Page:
Alright folks, here is the finale. I hope you enjoy it, no matter how it ends. Thank you all so, so much for reading - I really didn't expect this much feedback! So thank you all very much :)

Stay well!

The small meal was meagre and quiet, Wade sneaking glances from beneath his brows at the woman across from him. She never returned the looks. The right thing to say eluded him, and silence fell heavily, and remained throughout the meal and clean-up. Finally the two came to a lull in activity, and were forced to face each other. Jenna made her way to the small living room, and quietly took up her needlepoint again. Wade stood in the doorway and watched her.

"I should get my horse," he finally commented idly, shifting.

Jenna didn't look up. "Okay," she paused, tossing the man a glance, "You need me to accompany you again?"

Wade shook his head. "No. I trust you well enough."

The woman took little mind of his words, focusing back on her task. "Okay then."

Wade sighed, turning away and echoing her, "Okay then.."

He left the house quietly, glancing around in his usual precautionary manner, before slipping behind the wooden building, into the shadows. He strode quickly and quietly behind the houses back to the corral with his mount, and the crate with his belongings. Coming to the crate first, he tore one of the boards off and pulled out his bridle. Going to the small wooden pen of horses, he whistled his short tune and the big black quickly broke away towards him. With a smile and murmur of encouragement, Wade slipped the headstall over the beast's head, and led it obediently back to the crate. He pulled out the expensive saddle then, and tossed it onto the horse's back, hoping no one would notice as he led it back to Jenna's. The beast held still, nudging the outlaw affectionately, and allowed the girth to be fastened snug.

Wade glanced into the crate again, and pulled out his holster and belt, then secured it comfortably back around his waist. He hadn't completely realized just how exposed he felt without it. Relocating the Hand of God from his trousers to the holster, then grabbing up his hat and vest - but not putting them on just yet - Ben sighed, and paused. Here was Ben Wade, coming back together. He could practically feel the change just an animal and some clothes had on him. It felt right, more wholesome, and he was reminded again of who he was and what he did. Tired of sneaking about in a weak disguise, Wade was sorely tempted to put his hat and vest on, but didn't want to risk someone identifying him from his trademark clothes - having the gun open at his waist was risk enough. Instead he held back, placing the fabric pieces of himself in the horse's saddle bag, and leading it through the shadows back to Jenna Daniels' house.

He tied the horse loosely at the back of the small house, knowing it wouldn't try to get away, and slipped discreetly back through the door. "Jenna?" He called needlessly, as she hadn't moved from her place on the loveseat, working with the needle and thread and cloth.

She looked up. "So you're all ready then?"

He nodded.

"Does that mean you're leaving now, or...?"

He shrugged. "I suppose so. No reason to delay." He paused, becoming slightly uncomfortable. "The clouds are dark; it looks like rain."

"That'd be something, it hardly ever rains," she smiled slightly, before taking a breath. "Right," Jenna rose, smoothing her skirts formally, "well, you don't mind if I see you off?"

"No at all." Wade smiled softly, allowing her to pass by him into the kitchen, and he snuck a glance at her needlepoint. He saw black, silver and gold forming the outline of a pistol. Another small smile twisted his mouth.

Jenna pulled the rest of the loaf of bread from the cupboard, along with some salted pork and cheese she'd gotten from the cellar. She wrapped them all in a cloth, and turned to hand them to the outlaw. "I'm sure you can find better fare at the next town, but I don't exactly know where you're going, so if it takes longer than a night's travel, this is for a couple meals." Wade hesitated. "Take it, Ben, I don't mind."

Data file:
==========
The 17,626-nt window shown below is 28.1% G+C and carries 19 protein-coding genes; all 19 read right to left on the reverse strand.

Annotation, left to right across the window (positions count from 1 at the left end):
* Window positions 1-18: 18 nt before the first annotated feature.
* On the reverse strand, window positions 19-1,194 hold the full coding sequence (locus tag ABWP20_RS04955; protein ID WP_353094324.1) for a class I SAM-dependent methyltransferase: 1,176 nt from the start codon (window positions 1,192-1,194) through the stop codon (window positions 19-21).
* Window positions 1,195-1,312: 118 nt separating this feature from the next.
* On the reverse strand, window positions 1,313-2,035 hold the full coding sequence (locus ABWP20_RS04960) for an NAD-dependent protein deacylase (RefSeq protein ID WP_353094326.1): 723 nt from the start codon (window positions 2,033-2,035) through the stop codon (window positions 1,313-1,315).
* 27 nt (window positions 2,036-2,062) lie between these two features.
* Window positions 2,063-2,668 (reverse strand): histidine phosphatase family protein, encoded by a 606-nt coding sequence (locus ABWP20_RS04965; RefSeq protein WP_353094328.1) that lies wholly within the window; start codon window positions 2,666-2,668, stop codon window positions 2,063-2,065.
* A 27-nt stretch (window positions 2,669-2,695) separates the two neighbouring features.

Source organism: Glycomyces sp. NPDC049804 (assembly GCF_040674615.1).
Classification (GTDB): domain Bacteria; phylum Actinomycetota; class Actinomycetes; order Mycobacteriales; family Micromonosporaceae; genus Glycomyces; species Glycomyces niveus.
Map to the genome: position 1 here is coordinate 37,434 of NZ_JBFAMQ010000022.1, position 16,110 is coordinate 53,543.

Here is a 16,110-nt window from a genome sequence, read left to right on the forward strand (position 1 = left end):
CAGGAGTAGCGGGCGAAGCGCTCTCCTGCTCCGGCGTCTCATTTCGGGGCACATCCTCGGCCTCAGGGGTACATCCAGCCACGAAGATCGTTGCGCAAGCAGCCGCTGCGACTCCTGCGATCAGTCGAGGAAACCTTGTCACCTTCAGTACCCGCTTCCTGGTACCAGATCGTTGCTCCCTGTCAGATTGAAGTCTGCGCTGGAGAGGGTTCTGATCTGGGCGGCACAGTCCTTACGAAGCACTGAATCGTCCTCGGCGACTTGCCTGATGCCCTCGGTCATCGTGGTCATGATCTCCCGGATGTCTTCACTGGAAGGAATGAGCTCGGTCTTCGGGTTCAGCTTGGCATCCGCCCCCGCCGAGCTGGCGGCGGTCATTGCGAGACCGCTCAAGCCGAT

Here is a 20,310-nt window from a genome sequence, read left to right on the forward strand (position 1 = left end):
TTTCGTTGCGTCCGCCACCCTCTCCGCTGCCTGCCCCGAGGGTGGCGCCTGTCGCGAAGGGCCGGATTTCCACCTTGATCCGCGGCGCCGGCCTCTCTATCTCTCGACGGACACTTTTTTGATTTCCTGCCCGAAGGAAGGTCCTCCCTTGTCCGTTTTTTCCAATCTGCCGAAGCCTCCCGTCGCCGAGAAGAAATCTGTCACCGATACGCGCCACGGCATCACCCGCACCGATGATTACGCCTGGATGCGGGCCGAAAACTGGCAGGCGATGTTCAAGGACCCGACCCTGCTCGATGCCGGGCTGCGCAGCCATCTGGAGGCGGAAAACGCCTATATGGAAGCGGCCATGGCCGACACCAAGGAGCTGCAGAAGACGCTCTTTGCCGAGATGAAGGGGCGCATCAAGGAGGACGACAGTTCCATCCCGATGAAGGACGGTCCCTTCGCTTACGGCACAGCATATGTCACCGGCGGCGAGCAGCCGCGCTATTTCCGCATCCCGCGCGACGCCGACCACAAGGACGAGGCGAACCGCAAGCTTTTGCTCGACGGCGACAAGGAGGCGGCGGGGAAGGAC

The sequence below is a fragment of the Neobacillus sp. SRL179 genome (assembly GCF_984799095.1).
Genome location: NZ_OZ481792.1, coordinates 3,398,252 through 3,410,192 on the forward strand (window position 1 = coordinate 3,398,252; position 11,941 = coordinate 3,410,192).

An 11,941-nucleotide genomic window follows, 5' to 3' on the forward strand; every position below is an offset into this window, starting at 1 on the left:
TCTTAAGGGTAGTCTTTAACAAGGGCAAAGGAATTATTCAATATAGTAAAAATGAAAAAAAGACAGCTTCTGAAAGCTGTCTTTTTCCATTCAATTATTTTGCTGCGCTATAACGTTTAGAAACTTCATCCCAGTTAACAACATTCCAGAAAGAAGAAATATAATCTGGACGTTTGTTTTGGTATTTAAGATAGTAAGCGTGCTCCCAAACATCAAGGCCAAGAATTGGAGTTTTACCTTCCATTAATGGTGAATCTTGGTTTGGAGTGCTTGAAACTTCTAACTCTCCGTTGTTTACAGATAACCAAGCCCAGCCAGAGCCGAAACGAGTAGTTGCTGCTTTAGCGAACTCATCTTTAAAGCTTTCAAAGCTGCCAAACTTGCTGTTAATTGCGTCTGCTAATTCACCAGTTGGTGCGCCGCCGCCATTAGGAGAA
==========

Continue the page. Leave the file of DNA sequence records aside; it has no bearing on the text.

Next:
He obliged with a nod. "Thank you, Jenna."

She nodded stiffly, and then glanced around the room. "Well...I guess that's it." With that statement, the woman turned and stepped out the front door. Wade hesitated only a moment before following, and finding her going to the back of the house where his horse still waited. "You have a canteen?" The man pulled the small jug from a saddle bag and handed it to the woman, who moved to the water pump a yard away and quickly filled, then returned it.

"Thank you, again," Wade offered, keeping his voice soft.

The woman shrugged, finally looking up at him with a small smile. "It's nothing." She looked at the horse for a moment, then up at the clouds that had indeed turned a harsh charcoal. "That'll be a big one; you'll want to get a good start."

Wade nodded, glancing up as well, and then pulling his hat and vest from his saddle bag and slipped them on. Jenna's hands beat his to the buttons of the vest though, and he let her fasten the ivory circles, taking the moment to study her calm, sweet features. She was so mild and gentle, far nicer than he deserved, and he saw now the irrationality of his earlier words. There's no way he could ever take her with him, not on his path. Women often did have the effect of irrationality on his part, however; this time he was just glad she'd stopped him.

"There," she declared as the last button notched into place, and she offered a soft smile up at him.

Wade smiled back, rugged features gentling with the action. "Walk with me for a bit?" He offered.

Jenna glanced up at the clouds, then nodded. "Sure."

The man untied his horse, and it turned it around to face east, directly away from Yuma. He took a step forward, and the big beast obediently walked with him, Jenna trailing beside as well.

Faintly, Wade recalled what had been his original purpose for hiding in Contention instead of heading for open land immediately after the shoot-out. He glanced behind them, at the quiet houses on the still street. There was a boy somewhere in there, a fatherless boy that had only misery to bring back to his family. Misery, and two hundred dollars, at least. "When you get back to the town, Miss Jenna, could you do me a favour?"

"I suppose so."

"There's a boy, fourteen or fifteen, that lost his father in the shoot-out-"

"The boy who's father your men killed?"

Wade paused, the sudden memory of Dan Evans body thrown against the train from the force of bullets, smearing the wood with blood, flashing in his eyes. Just when he'd thought his pathetic sensitivty at the memory had faded. "Yeah, that' him. I just want-...Do you think you coul, y'know, make sure he gets back home to his family alright?" He paused again, "And make sure he's got at least two hundred dollars from Mr. Butterfield on 'im."